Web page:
Bruce Willis movies can be divided neatly into two categories: the ones in which he smirks and the ones in which he doesn't. He's capable of marvelous work (consider his achingly sad performance in "The Sixth Sense"), but too often he looks bored and vaguely amused by what's going on around him, as if he's not really part of it. Happily, the tidy thriller "16 Blocks" falls into the nonsmirking category. While it's no "Sixth Sense," it's perfectly watchable entertainment, with Willis and the always excellent Mos Def ("The Woodsman," "Monster's Ball") forming an appealing two-man team.
Directed by Richard Donner (in far better form than his last film, the silly time-travel thriller "Timeline"), "16 Blocks" takes place in something close to real time. Jack Mosley (Willis) is a weary, seen-it-all New York cop with a bad leg, a bulging belly and a taste for Canadian Club whiskey. He's the sort of guy the other cops use for the baby-sitting jobs; watching over an empty crime scene in an apartment, he idly searches the cupboards for booze. On this day, hung-over and puffy, he's handed what seems to be a routine task: to escort a witness, Eddie Bunker (Def), from a downtown jail to a courtroom 16 blocks away. But on this hot day in Manhattan, nothing is as simple as it seems.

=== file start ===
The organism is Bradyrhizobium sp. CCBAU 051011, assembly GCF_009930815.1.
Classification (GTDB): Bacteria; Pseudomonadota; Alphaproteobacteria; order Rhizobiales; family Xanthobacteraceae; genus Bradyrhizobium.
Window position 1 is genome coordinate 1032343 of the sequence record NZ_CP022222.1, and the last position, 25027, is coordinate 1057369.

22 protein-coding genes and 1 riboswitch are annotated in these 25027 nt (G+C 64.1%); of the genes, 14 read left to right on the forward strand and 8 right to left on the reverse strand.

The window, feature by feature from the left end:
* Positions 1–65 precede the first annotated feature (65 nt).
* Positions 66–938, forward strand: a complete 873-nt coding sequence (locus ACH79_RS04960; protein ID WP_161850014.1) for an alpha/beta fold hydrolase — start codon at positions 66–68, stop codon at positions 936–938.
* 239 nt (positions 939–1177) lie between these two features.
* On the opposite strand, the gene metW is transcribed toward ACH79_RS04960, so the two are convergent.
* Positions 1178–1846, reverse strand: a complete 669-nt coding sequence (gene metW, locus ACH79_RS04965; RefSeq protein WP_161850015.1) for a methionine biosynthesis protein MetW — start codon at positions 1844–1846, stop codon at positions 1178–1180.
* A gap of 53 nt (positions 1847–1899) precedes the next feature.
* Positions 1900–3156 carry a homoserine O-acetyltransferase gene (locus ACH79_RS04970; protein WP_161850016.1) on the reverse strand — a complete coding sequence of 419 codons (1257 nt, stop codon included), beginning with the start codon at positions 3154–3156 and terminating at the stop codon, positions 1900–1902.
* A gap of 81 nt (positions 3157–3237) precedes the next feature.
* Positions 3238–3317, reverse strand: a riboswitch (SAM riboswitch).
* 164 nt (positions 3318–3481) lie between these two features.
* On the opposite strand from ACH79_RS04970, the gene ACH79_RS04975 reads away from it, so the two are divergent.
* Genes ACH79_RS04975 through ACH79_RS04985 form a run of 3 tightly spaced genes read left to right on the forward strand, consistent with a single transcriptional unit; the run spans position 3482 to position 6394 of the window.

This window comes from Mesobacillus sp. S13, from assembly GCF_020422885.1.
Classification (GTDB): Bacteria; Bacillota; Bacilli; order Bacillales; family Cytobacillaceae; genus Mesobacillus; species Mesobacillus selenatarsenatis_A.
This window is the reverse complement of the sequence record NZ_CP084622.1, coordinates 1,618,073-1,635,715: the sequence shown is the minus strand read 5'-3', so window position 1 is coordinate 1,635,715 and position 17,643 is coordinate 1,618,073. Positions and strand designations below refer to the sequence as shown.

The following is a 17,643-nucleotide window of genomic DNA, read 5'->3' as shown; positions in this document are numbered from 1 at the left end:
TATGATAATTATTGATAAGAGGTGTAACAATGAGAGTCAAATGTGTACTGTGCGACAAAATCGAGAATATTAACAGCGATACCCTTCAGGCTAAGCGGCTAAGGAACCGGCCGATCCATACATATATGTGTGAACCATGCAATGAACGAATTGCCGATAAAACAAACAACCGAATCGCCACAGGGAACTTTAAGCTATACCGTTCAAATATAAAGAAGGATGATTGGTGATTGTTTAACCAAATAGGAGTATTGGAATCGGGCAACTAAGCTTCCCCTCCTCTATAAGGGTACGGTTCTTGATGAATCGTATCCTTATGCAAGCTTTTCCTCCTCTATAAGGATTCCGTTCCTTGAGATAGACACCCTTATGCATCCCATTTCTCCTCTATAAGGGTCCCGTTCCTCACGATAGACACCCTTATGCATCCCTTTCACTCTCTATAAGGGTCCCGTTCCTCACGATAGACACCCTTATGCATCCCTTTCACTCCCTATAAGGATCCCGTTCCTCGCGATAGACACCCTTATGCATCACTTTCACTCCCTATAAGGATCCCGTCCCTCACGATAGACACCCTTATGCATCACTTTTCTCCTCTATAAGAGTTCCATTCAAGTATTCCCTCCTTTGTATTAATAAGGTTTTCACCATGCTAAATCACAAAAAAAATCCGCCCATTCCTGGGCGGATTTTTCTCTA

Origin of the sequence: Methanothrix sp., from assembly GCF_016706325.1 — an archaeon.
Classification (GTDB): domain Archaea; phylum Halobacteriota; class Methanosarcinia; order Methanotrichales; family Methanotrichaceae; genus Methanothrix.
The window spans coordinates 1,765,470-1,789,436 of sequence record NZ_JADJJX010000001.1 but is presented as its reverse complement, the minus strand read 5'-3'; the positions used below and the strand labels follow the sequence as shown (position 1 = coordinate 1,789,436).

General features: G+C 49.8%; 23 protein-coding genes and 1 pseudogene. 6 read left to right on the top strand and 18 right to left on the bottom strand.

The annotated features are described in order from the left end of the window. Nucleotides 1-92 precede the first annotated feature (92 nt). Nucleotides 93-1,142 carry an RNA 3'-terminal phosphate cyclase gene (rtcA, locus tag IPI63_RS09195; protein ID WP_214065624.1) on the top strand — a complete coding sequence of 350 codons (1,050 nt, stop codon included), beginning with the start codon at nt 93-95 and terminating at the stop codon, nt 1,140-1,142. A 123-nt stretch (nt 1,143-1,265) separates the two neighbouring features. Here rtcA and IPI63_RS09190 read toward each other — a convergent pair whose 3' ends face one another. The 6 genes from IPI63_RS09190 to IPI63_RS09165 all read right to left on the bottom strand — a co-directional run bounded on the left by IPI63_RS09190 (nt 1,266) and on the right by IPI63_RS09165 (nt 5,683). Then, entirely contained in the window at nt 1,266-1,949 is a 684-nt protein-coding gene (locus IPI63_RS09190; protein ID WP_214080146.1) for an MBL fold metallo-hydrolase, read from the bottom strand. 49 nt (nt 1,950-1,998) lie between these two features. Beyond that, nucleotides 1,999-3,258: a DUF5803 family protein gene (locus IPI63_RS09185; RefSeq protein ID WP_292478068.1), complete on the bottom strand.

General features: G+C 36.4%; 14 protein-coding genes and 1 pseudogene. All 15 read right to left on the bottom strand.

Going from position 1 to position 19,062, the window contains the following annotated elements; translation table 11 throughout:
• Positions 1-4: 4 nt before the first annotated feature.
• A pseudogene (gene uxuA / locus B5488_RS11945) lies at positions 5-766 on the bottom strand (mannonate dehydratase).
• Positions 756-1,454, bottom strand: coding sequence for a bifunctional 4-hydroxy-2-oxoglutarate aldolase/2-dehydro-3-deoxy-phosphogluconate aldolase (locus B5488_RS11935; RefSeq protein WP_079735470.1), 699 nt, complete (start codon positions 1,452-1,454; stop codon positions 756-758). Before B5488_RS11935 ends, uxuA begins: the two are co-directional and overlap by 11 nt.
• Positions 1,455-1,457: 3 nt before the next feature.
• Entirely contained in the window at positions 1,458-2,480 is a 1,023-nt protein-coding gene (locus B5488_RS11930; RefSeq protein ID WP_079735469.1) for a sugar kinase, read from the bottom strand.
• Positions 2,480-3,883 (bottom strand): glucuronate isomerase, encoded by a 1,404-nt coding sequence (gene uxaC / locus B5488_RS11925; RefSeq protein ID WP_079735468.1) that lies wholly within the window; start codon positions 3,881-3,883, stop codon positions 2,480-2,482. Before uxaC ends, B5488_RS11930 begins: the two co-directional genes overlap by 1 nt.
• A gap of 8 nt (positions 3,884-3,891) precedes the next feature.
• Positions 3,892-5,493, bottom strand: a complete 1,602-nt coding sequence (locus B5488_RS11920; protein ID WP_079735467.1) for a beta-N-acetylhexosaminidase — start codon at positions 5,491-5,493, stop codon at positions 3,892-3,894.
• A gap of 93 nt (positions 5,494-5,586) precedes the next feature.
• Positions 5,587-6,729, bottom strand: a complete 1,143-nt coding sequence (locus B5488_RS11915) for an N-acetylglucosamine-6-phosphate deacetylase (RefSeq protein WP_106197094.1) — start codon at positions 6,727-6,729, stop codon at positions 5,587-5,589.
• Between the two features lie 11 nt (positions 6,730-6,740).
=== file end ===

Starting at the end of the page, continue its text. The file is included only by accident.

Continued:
Eddie is a punk, a career petty criminal with a motor mouth and a nervous, wiry energy. Def gives him an oddly tinny, nonstop monotone; he talks faster than Jack thinks, and it's not easy to understand him at first. But Jack eventually tunes in to his frequency, as do we; this guy isn't quite what we thought he was. Neither is Jack, and Willis' nicely subtle performance shows us not a man who doesn't care anymore, but one who knows the perils of caring.
As the plot unfolds, many of its machinations are familiar: bad cops, conspiracies, chases involving various forms of transportation and some sleight-of-hand tricks in which people aren't quite where their pursuers think they are. But it's handled with ease and confidence, with little of the hyperactive, overcaffeinated camera work that's too quickly becoming a thriller cliché.
Those looking for another "Lethal Weapon" franchise from Donner won't find it: There's no room left for a sequel here, just an ending that feels satisfying and right.
While "16 Blocks" may not last much past the month, it stands above much of what we've been offered this season. Hiding among all the uniforms and bullets, it turns out, is an actors' movie, and two actors more than capable of hitting their marks.
Moira Macdonald: 206-464-2725 or firstname.lastname@example.org